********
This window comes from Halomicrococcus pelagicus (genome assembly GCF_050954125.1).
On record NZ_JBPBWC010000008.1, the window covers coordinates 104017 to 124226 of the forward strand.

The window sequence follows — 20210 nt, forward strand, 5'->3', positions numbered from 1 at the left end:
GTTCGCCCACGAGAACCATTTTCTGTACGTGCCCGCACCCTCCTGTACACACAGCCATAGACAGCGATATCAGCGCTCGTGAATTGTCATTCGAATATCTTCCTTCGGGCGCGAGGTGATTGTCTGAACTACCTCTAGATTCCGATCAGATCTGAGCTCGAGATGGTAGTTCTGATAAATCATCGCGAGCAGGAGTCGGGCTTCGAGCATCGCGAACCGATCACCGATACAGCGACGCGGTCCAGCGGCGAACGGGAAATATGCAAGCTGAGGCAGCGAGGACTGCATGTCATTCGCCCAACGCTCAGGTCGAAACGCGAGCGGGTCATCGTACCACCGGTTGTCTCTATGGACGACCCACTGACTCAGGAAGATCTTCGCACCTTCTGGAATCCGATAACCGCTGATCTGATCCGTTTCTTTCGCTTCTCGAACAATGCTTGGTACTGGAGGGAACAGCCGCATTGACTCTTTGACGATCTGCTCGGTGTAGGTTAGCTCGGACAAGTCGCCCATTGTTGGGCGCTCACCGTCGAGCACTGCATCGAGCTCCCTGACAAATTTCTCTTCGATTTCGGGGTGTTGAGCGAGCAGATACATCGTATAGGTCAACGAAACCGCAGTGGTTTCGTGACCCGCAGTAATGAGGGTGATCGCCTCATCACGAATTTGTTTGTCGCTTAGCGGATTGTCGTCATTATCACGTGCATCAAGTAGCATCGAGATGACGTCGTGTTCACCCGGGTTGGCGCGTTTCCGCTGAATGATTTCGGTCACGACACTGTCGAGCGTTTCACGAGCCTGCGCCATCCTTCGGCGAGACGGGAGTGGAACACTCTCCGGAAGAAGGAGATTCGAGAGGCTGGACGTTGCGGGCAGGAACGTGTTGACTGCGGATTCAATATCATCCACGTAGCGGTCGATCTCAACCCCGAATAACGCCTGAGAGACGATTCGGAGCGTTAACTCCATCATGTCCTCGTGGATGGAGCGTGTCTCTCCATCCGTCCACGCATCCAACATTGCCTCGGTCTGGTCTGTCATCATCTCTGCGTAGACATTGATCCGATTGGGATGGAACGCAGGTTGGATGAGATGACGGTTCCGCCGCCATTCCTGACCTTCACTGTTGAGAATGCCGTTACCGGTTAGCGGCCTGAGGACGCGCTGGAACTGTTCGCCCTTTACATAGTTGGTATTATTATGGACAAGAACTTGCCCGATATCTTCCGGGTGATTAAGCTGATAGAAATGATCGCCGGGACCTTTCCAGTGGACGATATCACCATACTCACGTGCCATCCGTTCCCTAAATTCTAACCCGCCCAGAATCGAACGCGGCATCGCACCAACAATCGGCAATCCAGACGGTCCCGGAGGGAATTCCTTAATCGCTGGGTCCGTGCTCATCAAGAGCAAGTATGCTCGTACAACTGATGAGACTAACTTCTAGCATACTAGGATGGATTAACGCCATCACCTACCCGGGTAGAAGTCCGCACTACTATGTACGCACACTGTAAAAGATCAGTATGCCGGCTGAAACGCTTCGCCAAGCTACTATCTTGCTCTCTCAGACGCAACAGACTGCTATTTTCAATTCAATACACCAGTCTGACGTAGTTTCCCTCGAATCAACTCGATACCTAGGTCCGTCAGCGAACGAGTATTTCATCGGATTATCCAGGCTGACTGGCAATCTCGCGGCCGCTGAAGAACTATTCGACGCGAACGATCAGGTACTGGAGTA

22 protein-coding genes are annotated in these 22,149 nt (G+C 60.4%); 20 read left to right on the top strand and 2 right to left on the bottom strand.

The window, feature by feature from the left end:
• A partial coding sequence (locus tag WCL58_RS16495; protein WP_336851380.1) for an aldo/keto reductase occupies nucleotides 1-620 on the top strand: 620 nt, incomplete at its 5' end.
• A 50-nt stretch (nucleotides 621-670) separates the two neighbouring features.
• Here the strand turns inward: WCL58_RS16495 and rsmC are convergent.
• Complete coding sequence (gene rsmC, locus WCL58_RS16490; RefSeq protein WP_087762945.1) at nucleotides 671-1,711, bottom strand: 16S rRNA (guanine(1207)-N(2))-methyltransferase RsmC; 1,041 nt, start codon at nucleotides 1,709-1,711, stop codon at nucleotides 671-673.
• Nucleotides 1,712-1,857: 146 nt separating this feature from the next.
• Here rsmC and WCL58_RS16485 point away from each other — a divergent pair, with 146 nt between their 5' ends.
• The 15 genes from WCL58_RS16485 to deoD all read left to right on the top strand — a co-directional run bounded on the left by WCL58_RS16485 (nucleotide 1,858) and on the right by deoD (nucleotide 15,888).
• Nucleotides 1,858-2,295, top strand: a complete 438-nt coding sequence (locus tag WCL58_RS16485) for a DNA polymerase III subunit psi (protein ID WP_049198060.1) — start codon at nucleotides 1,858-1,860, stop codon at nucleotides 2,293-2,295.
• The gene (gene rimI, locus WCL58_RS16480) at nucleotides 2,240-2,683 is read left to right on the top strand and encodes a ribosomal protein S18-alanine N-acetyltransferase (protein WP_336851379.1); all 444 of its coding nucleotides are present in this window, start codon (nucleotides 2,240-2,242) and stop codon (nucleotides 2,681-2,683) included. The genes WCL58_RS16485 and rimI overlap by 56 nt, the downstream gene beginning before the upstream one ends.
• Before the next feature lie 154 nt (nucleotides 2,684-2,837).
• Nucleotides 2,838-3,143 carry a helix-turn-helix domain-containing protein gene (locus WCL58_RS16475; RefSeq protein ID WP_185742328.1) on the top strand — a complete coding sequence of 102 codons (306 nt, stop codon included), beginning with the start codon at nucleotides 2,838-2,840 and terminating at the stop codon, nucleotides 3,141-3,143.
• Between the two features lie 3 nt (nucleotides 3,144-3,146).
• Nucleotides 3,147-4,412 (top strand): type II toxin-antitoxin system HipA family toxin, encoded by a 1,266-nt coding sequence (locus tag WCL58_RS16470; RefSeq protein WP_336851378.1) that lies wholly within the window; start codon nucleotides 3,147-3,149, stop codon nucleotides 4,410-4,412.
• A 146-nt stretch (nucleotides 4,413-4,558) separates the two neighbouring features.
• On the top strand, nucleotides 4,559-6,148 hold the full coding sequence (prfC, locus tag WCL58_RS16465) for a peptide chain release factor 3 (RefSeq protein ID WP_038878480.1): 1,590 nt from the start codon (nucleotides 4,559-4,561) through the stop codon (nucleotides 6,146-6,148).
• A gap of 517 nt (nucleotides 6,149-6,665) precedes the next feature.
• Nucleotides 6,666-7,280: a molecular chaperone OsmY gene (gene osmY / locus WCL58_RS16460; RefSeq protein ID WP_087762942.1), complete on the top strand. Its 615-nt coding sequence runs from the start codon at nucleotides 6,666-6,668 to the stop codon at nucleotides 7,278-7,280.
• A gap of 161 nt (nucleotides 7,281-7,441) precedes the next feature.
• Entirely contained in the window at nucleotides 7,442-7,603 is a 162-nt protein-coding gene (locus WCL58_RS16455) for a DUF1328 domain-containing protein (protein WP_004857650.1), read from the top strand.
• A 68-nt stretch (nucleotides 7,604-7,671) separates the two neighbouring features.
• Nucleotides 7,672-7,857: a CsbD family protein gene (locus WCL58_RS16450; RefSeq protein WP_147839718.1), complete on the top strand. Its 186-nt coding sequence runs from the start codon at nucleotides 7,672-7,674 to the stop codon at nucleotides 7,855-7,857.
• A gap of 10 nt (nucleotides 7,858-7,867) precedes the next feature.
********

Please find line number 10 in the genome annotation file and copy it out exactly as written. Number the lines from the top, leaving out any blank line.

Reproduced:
• Complete coding sequence (gene rsmC, locus WCL58_RS16490; RefSeq protein WP_087762945.1) at nucleotides 671-1,711, bottom strand: 16S rRNA (guanine(1207)-N(2))-methyltransferase RsmC; 1,041 nt, start codon at nucleotides 1,709-1,711, stop codon at nucleotides 671-673.